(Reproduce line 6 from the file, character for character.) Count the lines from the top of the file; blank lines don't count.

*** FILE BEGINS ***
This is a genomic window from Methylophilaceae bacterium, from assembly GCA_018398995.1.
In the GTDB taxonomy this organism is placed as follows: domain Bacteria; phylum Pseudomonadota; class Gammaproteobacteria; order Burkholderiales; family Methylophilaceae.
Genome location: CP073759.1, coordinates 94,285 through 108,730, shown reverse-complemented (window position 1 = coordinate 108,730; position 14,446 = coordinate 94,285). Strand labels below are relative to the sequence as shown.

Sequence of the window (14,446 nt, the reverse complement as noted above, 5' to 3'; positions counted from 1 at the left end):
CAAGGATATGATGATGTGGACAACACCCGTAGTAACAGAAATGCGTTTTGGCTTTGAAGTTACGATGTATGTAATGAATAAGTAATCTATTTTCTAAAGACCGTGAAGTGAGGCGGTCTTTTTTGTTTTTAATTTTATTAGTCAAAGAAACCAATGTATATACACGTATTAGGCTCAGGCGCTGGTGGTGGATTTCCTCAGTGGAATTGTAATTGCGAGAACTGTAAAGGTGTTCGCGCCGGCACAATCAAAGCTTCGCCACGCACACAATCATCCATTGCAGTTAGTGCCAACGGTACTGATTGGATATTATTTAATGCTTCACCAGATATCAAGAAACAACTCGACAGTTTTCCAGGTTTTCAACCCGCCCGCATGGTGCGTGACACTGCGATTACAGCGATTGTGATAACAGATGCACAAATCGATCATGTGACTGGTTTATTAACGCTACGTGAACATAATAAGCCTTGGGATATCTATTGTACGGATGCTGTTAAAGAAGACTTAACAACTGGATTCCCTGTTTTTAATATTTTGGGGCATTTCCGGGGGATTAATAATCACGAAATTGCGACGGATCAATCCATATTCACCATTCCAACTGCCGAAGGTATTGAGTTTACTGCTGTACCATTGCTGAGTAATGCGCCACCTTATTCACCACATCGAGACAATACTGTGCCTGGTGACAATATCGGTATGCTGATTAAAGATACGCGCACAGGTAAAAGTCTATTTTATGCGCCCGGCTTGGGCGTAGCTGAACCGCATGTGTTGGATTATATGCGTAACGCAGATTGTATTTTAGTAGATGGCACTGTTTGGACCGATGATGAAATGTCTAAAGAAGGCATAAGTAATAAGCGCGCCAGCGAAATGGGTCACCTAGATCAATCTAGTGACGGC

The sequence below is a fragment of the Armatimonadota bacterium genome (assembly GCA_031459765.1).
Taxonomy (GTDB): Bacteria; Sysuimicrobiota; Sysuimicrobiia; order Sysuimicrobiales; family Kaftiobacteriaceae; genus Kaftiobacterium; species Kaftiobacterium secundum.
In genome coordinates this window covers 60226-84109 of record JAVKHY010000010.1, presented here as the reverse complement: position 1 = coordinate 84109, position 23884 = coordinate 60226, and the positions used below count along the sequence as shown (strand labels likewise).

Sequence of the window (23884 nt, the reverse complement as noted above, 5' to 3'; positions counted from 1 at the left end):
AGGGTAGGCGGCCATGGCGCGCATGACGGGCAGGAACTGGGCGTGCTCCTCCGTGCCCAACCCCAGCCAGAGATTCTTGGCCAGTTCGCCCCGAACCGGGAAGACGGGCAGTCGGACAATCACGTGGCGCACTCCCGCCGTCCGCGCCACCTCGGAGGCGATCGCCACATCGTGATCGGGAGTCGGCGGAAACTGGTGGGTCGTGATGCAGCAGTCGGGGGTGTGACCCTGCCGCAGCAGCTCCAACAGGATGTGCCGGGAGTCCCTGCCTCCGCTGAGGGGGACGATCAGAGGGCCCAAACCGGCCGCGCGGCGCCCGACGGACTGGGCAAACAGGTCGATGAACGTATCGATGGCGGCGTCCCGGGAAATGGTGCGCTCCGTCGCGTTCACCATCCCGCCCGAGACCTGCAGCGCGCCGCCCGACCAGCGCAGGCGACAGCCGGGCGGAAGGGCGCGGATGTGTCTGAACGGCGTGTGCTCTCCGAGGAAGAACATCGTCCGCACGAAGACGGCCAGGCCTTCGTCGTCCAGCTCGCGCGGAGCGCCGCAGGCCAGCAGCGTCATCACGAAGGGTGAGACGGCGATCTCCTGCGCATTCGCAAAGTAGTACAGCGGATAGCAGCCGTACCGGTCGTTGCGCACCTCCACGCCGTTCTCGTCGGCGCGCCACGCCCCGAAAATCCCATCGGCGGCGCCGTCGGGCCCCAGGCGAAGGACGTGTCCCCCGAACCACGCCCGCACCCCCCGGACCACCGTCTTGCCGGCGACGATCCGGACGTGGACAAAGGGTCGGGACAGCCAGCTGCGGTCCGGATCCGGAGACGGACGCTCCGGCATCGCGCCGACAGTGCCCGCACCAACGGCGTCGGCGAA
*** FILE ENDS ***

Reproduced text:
The sequence below is a fragment of the Armatimonadota bacterium genome (assembly GCA_031459765.1).